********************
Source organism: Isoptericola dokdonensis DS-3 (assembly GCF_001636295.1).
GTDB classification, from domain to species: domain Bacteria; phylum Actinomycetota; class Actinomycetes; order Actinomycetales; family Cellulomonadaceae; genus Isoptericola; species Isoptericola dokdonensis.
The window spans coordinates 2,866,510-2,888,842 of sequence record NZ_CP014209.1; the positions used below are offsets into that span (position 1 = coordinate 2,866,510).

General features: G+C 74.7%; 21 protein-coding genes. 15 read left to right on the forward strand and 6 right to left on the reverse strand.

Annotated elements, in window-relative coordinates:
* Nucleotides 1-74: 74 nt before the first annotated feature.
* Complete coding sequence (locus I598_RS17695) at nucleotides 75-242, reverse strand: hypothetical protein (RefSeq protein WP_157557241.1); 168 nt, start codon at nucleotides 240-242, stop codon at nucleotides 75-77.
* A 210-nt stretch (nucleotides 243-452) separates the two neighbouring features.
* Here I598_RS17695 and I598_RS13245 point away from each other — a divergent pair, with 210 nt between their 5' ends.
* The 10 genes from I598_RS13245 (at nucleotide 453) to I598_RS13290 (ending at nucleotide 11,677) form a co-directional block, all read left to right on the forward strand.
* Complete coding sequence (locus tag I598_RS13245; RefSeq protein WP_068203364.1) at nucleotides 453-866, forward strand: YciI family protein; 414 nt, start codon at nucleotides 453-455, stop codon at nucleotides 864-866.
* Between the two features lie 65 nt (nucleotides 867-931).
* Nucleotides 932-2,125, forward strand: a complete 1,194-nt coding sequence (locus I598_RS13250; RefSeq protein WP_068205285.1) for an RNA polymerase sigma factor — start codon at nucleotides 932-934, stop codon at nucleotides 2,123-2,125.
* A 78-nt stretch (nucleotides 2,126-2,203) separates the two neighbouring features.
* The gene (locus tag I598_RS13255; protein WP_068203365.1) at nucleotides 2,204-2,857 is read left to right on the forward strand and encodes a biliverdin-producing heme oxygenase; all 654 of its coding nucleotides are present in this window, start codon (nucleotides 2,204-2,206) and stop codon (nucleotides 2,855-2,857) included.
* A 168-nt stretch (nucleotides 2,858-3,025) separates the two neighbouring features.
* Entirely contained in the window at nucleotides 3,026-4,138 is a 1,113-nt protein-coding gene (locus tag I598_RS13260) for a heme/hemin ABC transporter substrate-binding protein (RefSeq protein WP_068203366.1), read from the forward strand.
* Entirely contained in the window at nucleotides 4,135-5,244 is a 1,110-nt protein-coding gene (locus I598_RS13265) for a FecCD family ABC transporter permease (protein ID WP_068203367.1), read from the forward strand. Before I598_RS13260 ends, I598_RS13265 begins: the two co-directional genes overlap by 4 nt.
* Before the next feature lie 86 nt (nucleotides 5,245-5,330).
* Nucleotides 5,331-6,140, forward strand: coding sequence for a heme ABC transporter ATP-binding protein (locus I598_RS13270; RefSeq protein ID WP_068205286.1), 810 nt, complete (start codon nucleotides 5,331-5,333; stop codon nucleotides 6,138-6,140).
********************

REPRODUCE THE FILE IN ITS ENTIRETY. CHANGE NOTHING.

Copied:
Source organism: Isoptericola dokdonensis DS-3 (assembly GCF_001636295.1).
GTDB classification, from domain to species: domain Bacteria; phylum Actinomycetota; class Actinomycetes; order Actinomycetales; family Cellulomonadaceae; genus Isoptericola; species Isoptericola dokdonensis.
The window spans coordinates 2,866,510-2,888,842 of sequence record NZ_CP014209.1; the positions used below are offsets into that span (position 1 = coordinate 2,866,510).

General features: G+C 74.7%; 21 protein-coding genes. 15 read left to right on the forward strand and 6 right to left on the reverse strand.

Annotated elements, in window-relative coordinates:
* Nucleotides 1-74: 74 nt before the first annotated feature.
* Complete coding sequence (locus I598_RS17695) at nucleotides 75-242, reverse strand: hypothetical protein (RefSeq protein WP_157557241.1); 168 nt, start codon at nucleotides 240-242, stop codon at nucleotides 75-77.
* A 210-nt stretch (nucleotides 243-452) separates the two neighbouring features.
* Here I598_RS17695 and I598_RS13245 point away from each other — a divergent pair, with 210 nt between their 5' ends.
* The 10 genes from I598_RS13245 (at nucleotide 453) to I598_RS13290 (ending at nucleotide 11,677) form a co-directional block, all read left to right on the forward strand.
* Complete coding sequence (locus tag I598_RS13245; RefSeq protein WP_068203364.1) at nucleotides 453-866, forward strand: YciI family protein; 414 nt, start codon at nucleotides 453-455, stop codon at nucleotides 864-866.
* Between the two features lie 65 nt (nucleotides 867-931).
* Nucleotides 932-2,125, forward strand: a complete 1,194-nt coding sequence (locus I598_RS13250; RefSeq protein WP_068205285.1) for an RNA polymerase sigma factor — start codon at nucleotides 932-934, stop codon at nucleotides 2,123-2,125.
* A 78-nt stretch (nucleotides 2,126-2,203) separates the two neighbouring features.
* The gene (locus tag I598_RS13255; protein WP_068203365.1) at nucleotides 2,204-2,857 is read left to right on the forward strand and encodes a biliverdin-producing heme oxygenase; all 654 of its coding nucleotides are present in this window, start codon (nucleotides 2,204-2,206) and stop codon (nucleotides 2,855-2,857) included.
* A 168-nt stretch (nucleotides 2,858-3,025) separates the two neighbouring features.
* Entirely contained in the window at nucleotides 3,026-4,138 is a 1,113-nt protein-coding gene (locus tag I598_RS13260) for a heme/hemin ABC transporter substrate-binding protein (RefSeq protein WP_068203366.1), read from the forward strand.
* Entirely contained in the window at nucleotides 4,135-5,244 is a 1,110-nt protein-coding gene (locus I598_RS13265) for a FecCD family ABC transporter permease (protein ID WP_068203367.1), read from the forward strand. Before I598_RS13260 ends, I598_RS13265 begins: the two co-directional genes overlap by 4 nt.
* Before the next feature lie 86 nt (nucleotides 5,245-5,330).
* Nucleotides 5,331-6,140, forward strand: coding sequence for a heme ABC transporter ATP-binding protein (locus I598_RS13270; RefSeq protein ID WP_068205286.1), 810 nt, complete (start codon nucleotides 5,331-5,333; stop codon nucleotides 6,138-6,140).